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Last Updated: October 03, 2008

Pai Gow Tiles House Way from Foxwoods


The following is the Foxwoods house way for pai gow tiles. It was taken from a Foxwoods Training Center booklet dated February 1997. If more than one rule applies, use the one listed first.

Pair Rules

A. Never split the following pairs (4, 5, 6, 10, 11).

               
               

B. Split Gee Joon with 6-4, 6-5, or 6-6.

 
 
   
 
 
   
 
 
   
 
 
   

 

 
 
   
 
 
   
 
 
   

C. Split 2s and 12s to make 6/8 or better, and when the other two tiles are 9 and 11.

 
 
   
 
 
   
 
 
   
 
 
   

D. Split 9s with any combination of 2, 10, and 12 tiles.

 
 
   
 
 
   
 
 
   

 

 
 
   
 
 
   
 
 
   

E. Split 8's with any combination of 2, 10, 11, or 12 tiles. Also split with 9 and 11.

 
 
   
 
 
   
 
 
   
 
 
   
 
 
   

 

 
 
   
 
 
   
 
 
   
 
 
   
 
 
   

 

 
 
   
 
 
   
 
 
   
 
 
   
 
 
   

 

 
 
   
 
 
   
 
 
   
 
 
   
 
 
   

F. Split 7s with any combination of 2, 10, 11, or 12 tiles.

 
 
   
 
 
   
 
 
   
 
 
   
 
 
   

 

 
 
   
 
 
   
 
 
   
 
 
   
 
 
   

 

 
 
   
 
 
   
 
 
   
 
 
   
 
 
   

 

 
 
   
 
 
   
 
 
   
 
 
   
 
 
   

Wong, Gong, and High Nine Rules

Play a 2 or 12 tile with a 7, 8, or 9. With more than one possible, play High 9 over Wong and Gong, or Gong over Wong, when given the choice. When given the choice between a 2 and 12, play the 12 in the high hand.

Exceptions:

A. Play Wong over Gong when the fourth tile is an 11.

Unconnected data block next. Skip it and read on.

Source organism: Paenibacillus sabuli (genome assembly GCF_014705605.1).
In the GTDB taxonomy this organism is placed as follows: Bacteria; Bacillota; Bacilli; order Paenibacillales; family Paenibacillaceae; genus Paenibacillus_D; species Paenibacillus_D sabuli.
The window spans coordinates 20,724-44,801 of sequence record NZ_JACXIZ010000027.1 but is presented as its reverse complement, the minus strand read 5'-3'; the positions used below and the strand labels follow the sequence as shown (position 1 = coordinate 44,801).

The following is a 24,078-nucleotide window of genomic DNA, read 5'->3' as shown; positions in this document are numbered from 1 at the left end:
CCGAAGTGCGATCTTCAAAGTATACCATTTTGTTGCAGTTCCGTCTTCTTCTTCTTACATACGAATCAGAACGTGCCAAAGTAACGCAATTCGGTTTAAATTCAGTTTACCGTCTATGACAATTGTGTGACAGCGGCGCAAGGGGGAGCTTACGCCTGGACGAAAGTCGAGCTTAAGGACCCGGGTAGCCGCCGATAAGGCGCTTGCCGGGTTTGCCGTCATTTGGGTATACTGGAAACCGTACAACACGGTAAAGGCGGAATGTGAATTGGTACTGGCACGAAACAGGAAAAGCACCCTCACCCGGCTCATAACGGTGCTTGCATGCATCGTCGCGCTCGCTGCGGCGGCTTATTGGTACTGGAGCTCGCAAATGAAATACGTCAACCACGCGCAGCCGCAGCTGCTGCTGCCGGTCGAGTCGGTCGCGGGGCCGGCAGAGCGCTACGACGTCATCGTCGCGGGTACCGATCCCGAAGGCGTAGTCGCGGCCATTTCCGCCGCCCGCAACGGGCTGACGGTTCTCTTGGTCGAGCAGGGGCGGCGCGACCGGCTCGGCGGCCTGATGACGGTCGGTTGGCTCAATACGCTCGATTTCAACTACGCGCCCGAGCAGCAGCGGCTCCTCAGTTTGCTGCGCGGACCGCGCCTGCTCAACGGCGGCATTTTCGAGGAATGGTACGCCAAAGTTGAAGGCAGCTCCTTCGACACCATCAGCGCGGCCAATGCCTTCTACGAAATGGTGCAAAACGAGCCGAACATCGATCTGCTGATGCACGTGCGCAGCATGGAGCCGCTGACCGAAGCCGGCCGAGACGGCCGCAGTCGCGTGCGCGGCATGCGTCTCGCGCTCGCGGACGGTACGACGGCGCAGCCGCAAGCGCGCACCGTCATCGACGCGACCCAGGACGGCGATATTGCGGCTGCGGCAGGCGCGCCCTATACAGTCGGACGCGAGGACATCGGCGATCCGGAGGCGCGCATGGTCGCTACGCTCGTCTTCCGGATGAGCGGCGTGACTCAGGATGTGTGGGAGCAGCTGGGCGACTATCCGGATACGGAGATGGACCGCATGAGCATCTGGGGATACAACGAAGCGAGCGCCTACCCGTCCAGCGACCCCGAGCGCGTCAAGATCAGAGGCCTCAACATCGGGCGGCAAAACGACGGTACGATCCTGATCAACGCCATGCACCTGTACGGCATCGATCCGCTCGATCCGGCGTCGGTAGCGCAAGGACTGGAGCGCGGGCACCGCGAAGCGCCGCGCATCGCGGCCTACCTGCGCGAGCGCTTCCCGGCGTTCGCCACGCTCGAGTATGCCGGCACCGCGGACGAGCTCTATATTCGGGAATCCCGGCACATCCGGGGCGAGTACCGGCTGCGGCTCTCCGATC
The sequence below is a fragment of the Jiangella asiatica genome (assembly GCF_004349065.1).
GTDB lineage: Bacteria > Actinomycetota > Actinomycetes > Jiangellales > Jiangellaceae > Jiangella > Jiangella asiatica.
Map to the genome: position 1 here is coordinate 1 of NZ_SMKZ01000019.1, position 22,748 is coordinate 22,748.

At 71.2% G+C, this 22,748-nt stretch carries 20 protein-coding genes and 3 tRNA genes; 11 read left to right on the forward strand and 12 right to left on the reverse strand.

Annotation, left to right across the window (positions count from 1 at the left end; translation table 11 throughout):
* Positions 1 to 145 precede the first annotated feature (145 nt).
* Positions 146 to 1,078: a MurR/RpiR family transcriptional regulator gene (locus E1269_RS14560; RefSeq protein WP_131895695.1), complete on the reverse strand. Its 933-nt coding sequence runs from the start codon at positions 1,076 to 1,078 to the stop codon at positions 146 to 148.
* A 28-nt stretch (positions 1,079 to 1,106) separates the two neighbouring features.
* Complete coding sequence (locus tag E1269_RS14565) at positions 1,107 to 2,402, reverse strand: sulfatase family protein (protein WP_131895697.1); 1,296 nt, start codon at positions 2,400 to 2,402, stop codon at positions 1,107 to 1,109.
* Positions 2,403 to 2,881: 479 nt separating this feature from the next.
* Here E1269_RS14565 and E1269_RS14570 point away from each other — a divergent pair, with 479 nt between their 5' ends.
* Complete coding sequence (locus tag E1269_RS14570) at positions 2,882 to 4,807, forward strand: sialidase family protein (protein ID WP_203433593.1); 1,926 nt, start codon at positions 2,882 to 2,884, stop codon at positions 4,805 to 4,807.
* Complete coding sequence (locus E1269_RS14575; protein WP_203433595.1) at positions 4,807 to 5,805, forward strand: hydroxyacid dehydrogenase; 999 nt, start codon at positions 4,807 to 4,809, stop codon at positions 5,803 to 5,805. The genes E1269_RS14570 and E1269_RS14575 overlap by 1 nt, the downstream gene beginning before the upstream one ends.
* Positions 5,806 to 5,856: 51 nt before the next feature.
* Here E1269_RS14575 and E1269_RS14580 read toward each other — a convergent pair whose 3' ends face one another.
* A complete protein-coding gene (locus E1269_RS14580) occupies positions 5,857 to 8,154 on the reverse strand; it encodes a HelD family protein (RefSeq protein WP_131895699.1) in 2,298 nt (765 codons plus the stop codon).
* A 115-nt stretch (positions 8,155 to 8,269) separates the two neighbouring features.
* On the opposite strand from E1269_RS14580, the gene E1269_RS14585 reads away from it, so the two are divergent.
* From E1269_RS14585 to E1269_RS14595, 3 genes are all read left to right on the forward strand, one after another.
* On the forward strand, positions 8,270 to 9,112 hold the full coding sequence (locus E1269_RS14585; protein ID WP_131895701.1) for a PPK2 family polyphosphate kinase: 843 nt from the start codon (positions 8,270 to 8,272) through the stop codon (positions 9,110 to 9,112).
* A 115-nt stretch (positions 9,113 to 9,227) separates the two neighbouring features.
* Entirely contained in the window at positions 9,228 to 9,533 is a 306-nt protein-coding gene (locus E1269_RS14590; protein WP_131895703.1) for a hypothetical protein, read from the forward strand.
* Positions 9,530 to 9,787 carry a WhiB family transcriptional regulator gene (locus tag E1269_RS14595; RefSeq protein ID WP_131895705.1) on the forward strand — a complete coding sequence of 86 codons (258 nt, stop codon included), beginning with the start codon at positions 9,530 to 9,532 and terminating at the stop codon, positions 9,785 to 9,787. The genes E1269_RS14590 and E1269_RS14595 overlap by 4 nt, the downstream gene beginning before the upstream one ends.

B. Play Wong over High Nine when the fourth tile is an 11.

 
 
   

C. Play Gong over High Nine when the fourth tile is any 4, or when the 8 is a Low 8 and the fourth tile is a 5.

 
 
   
 
 
   
 
 
   
 
 
   

Other Hands

If the best low hand is lower than a High 3 (a 3-point hand whose highest-ranking tile is a High 6), and the best high hand is worth 7 or more points, make the high hand as high as possible. Otherwise make the low hand as high as possible. Following are exceptions to this rule.

A. If hands total 8/9 or more, play the high tile in the high hand.

 
 
   
 
 
   
 
 
   

B. If hands total 7/8, and contain 2 and 12, play the 12 in the high hand.

 
 
   
 
 
   
 
 
   

C. Play 2/high 5 with the following.

 
 
   
 
 
   

D. Play 6/high 7 with the following.

 
 
   
 
 
   

E. Play 6/high 8 with the following.

 
 
   

F. Play 6/high 9 with the following.

 
 
   

G. Play 7/9 with the following.

 
 
   
 
 
   

H. Play 7/high 9 with the following.

 
 
   

I. Play 7/9 with the following.

 
 
   
 
 
   
 
 
   
 
 
   

J. Play 7/high 9 with the following.

 
 
   

K. Play high 5/7 with the following.

 
 
   
 
 
   

Unwritten Rule

Finally, there is an unwritten rule (until now) that the house will never play a hand where an alternative benefits both the high and the low. For example, consider the following hand.

       

Rule 1C would suggest that the pair should be split to make 6/8. However, both the high and low are improved by playing 7/teen pair. The unwritten rule 4 would thus override rule 1C.




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